Posts Tagged ‘marriage’
This photo was taken for a photo tour of my house a few years back. But I go back to it often, because it sums us up. On the porch, having tea, together.
In a few short days (Saturday) IZ and I will celebrate 22 years together. Married. We don’t count those years before because that number is getting ridiculously large!
Wedded bliss? Um, sometimes.
Wedded strife? Um, sometimes.
Mostly, it’s two people committed to striving together. And that in itself, is a beautiful thing.
It’s the nature of marriages, any marriage. You bump into things you weren’t expecting. Life hands you lemons. You make lemonade or margaritas. You squabble. You row. You fight. You endeavor toward intimacy. And it’s not always pretty.
But I choose to write about the good. The beautiful. The bliss. And I will continue to do so, despite the recent impulse of the blogosphere to bare its soul. While I applaud the willingness of bloggers to get real and share the hard stuff. To forsake, if only for a few moments, the urge to “pretty it up” and make it seem presentable. When it comes to my marriage, I blog the beauty.
I’ll show you my laundry. And the works in progress. And weeds in the yard along with the before pictures and the posts about failed recipes. I’ll tell you that I struggle with my weight and staying on task and being charitable to neighbors who kill my roses.
Will you let me take our picture?
“Will you let me take our picture?”
“Sure? What should I do?”
“Just hold my hand.”
My head is a jumbled mess. I’ve been reading some amazing writing* online. Which is a blessing and a relief. Good writing always is. But it also reminds me that I’ve not been writing on this blog, not really.
To my mind, blogging and writing are different things. They often converge and that’s lovely. But not always. Me putting up a picture with a few words below it is blogging, barely. I wouldn’t call it writing. Â You might not agree with the distinction, but I’m loath to use language like “real” or “good” or heaven forbid, “literary” to describe the difference. Wait, wait, you’ll know (real) writing when you read it? I’m not sure that’s even true with Porn, so um, no on writing. You can see how I’m consoling myself, right?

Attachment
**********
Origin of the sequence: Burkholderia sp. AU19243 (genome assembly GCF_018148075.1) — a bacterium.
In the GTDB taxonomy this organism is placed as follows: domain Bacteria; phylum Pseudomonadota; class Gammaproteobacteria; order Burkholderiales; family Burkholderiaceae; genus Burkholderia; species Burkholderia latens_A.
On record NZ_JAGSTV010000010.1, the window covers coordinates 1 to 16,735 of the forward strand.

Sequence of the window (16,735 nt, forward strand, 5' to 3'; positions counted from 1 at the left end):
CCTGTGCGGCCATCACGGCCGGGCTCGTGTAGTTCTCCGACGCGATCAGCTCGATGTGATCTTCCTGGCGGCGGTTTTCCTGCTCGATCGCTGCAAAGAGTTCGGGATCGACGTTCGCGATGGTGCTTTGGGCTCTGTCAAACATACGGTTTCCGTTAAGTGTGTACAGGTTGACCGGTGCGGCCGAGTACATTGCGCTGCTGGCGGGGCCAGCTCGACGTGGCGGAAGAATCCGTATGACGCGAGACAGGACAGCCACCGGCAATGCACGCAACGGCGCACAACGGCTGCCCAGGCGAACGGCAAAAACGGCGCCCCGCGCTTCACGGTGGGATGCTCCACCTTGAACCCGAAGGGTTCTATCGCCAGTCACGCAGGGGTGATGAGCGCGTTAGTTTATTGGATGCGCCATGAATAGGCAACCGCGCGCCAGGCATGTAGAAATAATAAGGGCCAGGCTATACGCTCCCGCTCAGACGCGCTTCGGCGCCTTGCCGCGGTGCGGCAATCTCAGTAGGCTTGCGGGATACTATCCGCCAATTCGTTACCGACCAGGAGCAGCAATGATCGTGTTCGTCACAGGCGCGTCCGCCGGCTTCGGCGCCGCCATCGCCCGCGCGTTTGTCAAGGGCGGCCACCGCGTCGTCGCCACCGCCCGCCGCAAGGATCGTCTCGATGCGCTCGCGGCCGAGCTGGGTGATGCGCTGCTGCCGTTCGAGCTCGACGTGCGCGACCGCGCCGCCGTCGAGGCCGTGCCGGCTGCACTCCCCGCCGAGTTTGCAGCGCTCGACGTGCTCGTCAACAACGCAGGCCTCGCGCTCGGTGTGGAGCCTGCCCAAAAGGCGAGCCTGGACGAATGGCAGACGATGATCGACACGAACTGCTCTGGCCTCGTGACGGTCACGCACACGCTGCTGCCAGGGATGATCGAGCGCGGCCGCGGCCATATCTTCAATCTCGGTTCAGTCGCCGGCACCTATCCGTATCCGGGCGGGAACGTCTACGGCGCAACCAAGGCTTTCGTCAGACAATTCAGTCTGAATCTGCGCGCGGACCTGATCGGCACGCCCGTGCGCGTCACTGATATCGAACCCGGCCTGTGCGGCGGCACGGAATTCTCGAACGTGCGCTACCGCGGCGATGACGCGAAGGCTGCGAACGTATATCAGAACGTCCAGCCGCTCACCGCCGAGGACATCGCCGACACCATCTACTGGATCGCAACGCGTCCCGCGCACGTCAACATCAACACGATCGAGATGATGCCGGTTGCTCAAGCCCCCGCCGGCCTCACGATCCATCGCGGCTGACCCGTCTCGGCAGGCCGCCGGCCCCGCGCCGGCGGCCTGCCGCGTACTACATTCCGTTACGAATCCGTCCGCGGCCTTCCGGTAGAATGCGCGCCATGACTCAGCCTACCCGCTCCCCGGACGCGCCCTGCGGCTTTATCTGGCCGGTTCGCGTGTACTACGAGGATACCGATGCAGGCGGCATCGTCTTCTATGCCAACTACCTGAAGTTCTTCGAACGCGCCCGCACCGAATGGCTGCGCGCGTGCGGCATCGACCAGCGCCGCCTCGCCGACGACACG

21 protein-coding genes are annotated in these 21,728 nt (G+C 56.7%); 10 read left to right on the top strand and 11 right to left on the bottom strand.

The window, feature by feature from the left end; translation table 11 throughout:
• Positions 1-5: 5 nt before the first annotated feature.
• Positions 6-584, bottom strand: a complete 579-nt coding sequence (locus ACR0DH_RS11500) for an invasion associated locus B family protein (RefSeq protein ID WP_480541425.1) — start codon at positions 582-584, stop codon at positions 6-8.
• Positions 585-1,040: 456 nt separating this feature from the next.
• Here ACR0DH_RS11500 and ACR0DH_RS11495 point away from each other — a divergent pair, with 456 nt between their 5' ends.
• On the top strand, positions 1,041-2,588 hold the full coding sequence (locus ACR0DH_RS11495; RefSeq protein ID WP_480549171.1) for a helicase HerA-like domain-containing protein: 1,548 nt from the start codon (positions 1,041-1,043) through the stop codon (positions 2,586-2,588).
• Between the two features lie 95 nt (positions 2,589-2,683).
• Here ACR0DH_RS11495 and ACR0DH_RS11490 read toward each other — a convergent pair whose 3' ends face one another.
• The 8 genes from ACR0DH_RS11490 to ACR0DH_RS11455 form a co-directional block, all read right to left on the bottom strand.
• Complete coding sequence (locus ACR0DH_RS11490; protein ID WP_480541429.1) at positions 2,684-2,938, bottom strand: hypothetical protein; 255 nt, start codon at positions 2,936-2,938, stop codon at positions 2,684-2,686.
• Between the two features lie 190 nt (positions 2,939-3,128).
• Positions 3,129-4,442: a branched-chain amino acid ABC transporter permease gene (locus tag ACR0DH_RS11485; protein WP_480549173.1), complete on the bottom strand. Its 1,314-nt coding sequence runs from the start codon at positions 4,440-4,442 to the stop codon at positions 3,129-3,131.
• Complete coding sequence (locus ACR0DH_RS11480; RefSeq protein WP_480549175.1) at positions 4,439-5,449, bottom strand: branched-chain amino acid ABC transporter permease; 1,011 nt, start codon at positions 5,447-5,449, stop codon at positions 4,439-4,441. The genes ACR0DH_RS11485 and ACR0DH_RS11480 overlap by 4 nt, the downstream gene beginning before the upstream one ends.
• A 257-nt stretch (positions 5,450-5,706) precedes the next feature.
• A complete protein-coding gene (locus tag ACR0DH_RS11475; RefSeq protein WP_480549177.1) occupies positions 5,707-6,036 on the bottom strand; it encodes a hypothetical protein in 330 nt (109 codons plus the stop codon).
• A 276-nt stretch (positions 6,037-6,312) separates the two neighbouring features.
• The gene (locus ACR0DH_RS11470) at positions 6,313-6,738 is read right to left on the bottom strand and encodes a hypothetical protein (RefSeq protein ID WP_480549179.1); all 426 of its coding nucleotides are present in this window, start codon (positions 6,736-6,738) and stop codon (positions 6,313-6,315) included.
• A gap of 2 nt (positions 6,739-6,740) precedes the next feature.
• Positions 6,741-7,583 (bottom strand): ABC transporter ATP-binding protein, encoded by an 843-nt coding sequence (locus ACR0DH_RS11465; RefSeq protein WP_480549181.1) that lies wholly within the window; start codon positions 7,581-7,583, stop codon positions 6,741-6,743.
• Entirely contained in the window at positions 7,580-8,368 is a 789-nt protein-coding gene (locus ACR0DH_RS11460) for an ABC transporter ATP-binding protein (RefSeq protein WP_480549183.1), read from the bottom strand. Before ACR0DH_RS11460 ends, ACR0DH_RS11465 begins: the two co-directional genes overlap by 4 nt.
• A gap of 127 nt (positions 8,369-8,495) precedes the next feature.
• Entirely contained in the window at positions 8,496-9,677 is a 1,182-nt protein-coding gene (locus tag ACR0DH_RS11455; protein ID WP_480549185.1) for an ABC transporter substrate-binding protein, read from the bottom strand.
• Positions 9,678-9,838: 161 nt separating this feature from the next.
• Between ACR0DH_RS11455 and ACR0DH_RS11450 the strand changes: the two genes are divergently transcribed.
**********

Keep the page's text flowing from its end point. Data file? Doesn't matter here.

Traipsing through my archives might make the point better. I’m not observing anymore. Let’s face it, every new blogger has a tank full of observations just waiting to get out. Crawling to the surface, it’s blood lust, to put the words on paper. But eventually, you run out of a steady stream of lovely turns of phrases and witty antidotes about standing in the grocery line at Whole Foods. Your three year old grows up. You sleep again, the words no longer playing bouncy house in your subconscious.
Found this on Pinterest and then spent an hour looking for the original source. I can’t locate it. . . but if you know, please tell me!
A Little Romance:
I love Valentine’s Day. Always have, always will. Even when I was a love sick teenager pining for a boy who didn’t know I was alive, the day was a good day.
I’m blessed to be married to a Romantic. Yes, with a capital letter. IZ is a fan of the grand gesture (hello, favorite painting for my birthday). He covers holidays and birthdays and “events” with a lot of style. It doesn’t hurt that he’s an amazing chef. . . we eat well, and food is love in these parts. (It’s a Larsen thing, no lectures) I’m blessed and spoiled and thankful.